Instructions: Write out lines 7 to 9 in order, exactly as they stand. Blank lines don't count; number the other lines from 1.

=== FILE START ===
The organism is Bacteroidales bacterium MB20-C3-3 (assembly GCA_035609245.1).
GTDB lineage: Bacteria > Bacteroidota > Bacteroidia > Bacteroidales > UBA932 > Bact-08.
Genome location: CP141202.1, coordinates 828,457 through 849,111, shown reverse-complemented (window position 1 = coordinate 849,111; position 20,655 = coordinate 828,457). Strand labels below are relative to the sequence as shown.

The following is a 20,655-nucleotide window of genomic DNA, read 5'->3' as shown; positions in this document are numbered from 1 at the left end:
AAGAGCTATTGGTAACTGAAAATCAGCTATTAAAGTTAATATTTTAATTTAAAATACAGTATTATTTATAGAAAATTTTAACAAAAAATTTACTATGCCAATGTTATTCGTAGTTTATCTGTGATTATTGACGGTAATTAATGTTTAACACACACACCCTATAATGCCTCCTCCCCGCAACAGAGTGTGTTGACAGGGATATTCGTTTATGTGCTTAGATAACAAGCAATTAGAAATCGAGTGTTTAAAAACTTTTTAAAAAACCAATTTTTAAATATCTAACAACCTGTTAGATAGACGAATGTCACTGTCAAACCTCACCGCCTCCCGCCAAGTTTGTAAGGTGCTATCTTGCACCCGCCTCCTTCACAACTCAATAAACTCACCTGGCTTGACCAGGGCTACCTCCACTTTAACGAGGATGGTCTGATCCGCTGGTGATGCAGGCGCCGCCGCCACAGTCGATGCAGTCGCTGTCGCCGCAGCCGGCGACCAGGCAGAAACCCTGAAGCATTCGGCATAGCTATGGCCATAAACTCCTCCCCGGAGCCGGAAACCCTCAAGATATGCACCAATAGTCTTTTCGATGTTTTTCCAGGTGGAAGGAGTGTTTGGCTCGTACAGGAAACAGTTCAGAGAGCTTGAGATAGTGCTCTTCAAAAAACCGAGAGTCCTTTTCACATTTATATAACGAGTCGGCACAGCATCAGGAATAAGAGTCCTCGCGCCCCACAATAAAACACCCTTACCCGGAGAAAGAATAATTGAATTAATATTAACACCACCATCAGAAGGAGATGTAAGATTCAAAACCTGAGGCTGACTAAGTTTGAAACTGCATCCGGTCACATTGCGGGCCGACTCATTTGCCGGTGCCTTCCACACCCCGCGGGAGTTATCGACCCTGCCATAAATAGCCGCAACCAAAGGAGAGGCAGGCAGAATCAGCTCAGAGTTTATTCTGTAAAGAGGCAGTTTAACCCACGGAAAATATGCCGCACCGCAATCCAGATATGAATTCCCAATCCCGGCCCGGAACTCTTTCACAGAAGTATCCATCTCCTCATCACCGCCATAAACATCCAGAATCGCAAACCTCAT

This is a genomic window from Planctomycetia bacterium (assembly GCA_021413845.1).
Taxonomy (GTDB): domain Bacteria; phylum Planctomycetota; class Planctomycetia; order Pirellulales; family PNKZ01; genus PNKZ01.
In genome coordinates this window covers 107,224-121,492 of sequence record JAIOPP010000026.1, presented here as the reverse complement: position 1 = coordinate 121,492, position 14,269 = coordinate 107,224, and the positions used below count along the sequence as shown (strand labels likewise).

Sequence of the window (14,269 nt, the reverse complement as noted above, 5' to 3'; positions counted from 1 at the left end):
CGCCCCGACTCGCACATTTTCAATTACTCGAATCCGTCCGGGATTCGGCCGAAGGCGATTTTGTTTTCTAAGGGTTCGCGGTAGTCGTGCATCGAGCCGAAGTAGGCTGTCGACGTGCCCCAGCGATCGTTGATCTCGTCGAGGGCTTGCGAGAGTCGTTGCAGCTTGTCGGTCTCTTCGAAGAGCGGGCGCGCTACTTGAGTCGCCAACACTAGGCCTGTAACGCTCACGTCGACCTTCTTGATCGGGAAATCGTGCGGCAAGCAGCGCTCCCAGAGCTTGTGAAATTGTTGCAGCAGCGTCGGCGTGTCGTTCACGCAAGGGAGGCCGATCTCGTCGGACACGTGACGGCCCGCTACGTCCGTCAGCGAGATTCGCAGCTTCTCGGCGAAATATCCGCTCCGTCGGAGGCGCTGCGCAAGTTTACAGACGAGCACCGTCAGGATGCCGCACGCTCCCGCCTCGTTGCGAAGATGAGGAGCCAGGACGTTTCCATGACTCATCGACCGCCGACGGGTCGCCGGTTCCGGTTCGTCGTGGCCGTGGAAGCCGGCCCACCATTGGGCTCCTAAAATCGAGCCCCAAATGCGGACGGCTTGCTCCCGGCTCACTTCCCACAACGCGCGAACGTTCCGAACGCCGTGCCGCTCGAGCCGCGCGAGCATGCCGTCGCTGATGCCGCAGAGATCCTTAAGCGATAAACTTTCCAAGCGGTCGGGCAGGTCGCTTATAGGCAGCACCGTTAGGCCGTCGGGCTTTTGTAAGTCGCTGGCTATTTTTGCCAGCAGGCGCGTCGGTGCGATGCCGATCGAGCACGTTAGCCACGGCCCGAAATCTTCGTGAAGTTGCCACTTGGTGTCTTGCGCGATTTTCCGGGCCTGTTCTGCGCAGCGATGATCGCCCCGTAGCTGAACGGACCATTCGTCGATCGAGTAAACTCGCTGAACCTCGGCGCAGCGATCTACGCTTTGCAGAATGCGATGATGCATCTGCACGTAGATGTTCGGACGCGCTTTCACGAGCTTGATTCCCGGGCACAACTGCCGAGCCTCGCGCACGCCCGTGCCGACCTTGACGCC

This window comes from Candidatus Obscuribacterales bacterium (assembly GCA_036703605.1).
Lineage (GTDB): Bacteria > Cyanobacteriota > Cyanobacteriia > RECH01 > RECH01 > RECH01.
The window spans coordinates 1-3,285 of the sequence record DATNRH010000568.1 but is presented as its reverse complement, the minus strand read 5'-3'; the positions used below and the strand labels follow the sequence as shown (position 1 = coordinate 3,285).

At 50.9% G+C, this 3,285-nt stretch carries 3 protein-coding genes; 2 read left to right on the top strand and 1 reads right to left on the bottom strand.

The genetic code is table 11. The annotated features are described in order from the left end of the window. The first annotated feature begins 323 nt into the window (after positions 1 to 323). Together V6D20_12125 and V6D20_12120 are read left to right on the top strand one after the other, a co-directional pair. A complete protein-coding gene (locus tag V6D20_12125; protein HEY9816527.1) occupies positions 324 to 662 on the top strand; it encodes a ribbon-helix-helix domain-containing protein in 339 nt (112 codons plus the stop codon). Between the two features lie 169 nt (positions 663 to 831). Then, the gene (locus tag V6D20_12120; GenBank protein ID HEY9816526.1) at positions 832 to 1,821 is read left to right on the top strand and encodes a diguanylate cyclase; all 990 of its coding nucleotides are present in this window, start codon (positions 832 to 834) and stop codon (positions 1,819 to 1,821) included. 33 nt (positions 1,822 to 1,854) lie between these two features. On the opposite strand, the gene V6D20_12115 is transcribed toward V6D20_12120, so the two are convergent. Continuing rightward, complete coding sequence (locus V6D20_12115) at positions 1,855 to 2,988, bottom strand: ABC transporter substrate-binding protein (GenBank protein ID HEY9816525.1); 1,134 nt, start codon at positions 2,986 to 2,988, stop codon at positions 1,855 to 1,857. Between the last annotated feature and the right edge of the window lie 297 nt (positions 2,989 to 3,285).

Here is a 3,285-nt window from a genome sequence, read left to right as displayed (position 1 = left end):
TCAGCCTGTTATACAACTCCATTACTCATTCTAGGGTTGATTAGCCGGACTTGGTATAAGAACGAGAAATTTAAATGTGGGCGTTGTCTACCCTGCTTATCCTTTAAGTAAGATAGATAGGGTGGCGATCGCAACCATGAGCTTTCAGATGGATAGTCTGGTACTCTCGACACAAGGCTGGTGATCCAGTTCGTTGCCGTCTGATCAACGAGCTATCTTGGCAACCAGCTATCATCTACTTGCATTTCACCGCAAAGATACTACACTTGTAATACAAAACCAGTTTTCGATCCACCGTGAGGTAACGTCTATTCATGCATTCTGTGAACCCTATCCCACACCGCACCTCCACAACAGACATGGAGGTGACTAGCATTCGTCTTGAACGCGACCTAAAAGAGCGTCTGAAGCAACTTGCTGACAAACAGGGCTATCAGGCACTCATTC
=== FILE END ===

Taxonomy (GTDB): domain Bacteria; phylum Planctomycetota; class Planctomycetia; order Pirellulales; family PNKZ01; genus PNKZ01.
In genome coordinates this window covers 107,224-121,492 of sequence record JAIOPP010000026.1, presented here as the reverse complement: position 1 = coordinate 121,492, position 14,269 = coordinate 107,224, and the positions used below count along the sequence as shown (strand labels likewise).

Sequence of the window (14,269 nt, the reverse complement as noted above, 5' to 3'; positions counted from 1 at the left end):